Chef Nigella Lawson: ‘France is annoying little country on the way to Italy’

Nigella Lawson

IT may be revered as one of the best cuisines in the world, but to Nigella Lawson French food does not get much better than bread and butter.

In a stinging put down of Gallic gastronomy, she criticised the country’s foamy sauces, plate decoration and egotistical chefs – while insisting she had nothing against France.



Speaking at The Times Cheltenham Literature Festival, she told an audience she had written her latest book, Nigellissima, about Italian food after visiting Italy as a student because it was not France.



"My parents were great francophiles, and my father now lives in France,” she said.



“If I want to annoy him, I'll say, 'Oh, France, isn't it that irritating country you have to drive through to get to Italy?' But I don't have anything against France."



Rubbing salt into the wound, she went on to draw on an old saying about French chefs.



"I think it was probably an Italian who said, 'Italian cooking draws attention to the food and French cooking draws attention to the cook', and there is some truth in that,” she said. “I know I'm sounding anti-French and I'm not.”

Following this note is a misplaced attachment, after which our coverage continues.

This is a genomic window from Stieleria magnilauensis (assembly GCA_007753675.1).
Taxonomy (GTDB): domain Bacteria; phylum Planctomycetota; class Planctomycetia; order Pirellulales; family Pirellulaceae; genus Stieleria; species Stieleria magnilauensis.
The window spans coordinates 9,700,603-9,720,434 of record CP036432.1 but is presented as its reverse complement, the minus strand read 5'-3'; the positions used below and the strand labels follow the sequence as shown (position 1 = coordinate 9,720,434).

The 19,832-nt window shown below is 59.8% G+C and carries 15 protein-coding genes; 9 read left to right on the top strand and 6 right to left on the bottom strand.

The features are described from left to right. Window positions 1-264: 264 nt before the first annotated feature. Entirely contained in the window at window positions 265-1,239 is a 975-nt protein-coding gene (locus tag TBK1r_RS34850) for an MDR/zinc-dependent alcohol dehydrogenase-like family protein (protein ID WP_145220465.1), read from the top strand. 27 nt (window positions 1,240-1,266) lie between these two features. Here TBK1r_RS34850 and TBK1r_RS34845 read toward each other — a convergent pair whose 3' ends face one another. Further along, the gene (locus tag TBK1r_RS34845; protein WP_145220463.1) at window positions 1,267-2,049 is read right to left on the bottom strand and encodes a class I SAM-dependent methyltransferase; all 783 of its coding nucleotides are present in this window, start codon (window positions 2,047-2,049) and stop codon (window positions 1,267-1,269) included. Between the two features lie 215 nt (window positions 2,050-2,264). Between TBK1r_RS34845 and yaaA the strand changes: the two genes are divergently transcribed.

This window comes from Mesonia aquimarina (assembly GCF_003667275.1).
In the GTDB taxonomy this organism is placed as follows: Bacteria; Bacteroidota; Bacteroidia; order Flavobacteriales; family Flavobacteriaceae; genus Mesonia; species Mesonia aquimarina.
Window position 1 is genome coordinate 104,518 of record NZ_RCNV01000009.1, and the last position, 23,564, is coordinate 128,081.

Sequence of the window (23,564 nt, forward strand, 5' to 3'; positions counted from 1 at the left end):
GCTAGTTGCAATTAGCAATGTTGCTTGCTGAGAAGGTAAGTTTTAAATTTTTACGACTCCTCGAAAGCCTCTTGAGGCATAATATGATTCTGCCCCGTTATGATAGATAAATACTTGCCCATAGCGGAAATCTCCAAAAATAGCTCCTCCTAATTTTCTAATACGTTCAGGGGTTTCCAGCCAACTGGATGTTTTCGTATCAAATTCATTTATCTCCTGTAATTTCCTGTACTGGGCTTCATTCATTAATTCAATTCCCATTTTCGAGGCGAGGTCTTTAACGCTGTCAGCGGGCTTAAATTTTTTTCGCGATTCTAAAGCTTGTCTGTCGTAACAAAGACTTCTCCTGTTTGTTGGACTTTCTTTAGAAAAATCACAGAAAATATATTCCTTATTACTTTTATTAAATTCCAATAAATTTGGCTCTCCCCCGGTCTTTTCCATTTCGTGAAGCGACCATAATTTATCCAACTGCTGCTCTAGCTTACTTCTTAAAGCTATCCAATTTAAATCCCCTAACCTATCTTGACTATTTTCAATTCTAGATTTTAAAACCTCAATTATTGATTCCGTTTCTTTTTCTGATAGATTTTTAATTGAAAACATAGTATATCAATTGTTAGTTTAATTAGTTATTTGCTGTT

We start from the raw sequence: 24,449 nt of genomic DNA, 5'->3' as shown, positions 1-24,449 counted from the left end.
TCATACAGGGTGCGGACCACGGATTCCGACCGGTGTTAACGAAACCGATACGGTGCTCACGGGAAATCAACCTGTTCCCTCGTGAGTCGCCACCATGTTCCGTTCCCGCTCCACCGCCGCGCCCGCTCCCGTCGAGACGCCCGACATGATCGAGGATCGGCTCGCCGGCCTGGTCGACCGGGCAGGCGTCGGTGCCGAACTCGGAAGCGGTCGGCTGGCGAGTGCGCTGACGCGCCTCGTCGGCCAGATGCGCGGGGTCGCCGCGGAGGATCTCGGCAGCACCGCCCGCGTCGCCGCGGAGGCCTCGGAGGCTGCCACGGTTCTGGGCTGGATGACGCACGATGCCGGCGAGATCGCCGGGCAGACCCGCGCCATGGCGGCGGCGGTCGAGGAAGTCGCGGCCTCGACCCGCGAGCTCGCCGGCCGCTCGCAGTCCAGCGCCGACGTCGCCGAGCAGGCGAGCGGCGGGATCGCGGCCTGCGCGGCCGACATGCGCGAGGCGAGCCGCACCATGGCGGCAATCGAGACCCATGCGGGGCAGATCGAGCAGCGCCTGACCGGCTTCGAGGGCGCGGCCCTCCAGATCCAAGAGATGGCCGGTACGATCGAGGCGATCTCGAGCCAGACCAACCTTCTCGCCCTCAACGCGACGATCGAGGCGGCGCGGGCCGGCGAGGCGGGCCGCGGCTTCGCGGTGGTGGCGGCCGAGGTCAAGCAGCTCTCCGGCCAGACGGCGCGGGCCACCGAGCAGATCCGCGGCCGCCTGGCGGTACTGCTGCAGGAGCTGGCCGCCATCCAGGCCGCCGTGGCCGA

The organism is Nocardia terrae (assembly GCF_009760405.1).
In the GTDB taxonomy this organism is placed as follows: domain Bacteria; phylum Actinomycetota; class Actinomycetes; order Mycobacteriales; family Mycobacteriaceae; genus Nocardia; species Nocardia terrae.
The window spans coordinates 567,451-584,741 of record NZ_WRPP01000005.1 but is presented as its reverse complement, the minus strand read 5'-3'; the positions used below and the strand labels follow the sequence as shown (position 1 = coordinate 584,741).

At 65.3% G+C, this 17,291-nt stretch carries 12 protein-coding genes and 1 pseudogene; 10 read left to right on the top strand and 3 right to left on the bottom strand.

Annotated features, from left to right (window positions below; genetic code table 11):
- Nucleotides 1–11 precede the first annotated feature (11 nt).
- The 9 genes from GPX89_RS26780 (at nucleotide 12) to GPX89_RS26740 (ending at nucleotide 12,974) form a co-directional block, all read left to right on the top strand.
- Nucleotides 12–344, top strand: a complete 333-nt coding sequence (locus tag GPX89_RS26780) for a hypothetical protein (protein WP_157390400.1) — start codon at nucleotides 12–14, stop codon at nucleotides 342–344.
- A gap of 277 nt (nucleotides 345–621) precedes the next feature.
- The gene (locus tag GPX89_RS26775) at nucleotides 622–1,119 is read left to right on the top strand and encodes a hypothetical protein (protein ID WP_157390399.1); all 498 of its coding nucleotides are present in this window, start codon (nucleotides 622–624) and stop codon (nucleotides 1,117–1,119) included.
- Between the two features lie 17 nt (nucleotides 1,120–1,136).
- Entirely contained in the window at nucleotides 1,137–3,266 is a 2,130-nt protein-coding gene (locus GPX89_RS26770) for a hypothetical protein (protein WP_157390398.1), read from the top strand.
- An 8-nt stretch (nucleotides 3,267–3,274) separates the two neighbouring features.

Asked by an audience member what her favourite midnight snack would be, she chose a baguette with blue cheese.



When it was pointed out that this sounded rather French for someone with so low an opinion of French chefs, she said: "I didn't say the French weren't good at eating.



(But) I can't do all the foamy sauces they go in for these days, or all the plate decoration. But the bread and butter, I'll give them that."



She did concede, however, that “you only have to have a coffee éclair to know you can't beat French cooking at its best."



Her remarks went down badly with one French chef, Jean-Christophe Novelli, whose British restaurants have twice been awarded a Michelin star.



"Having witnessed her for the last 30 years of my life, it's rather amazing for someone who has looked well over 60 for more than two thirds of her life from behind, and who has scavenged a big part of her starting life on mostly amazing French basic cooking," he told The Times.



"She is obviously too busy making silly comparisons with no sense of respect [towards] where she got a big part of her learning from.



“And the most important thing is she is not even capable of supporting her own native cuisine, farming and agriculture, especially in this time of recession. In her position, she should fully use her energy to support British cooking."



Rosa Silverman, Telegraph.co.uk

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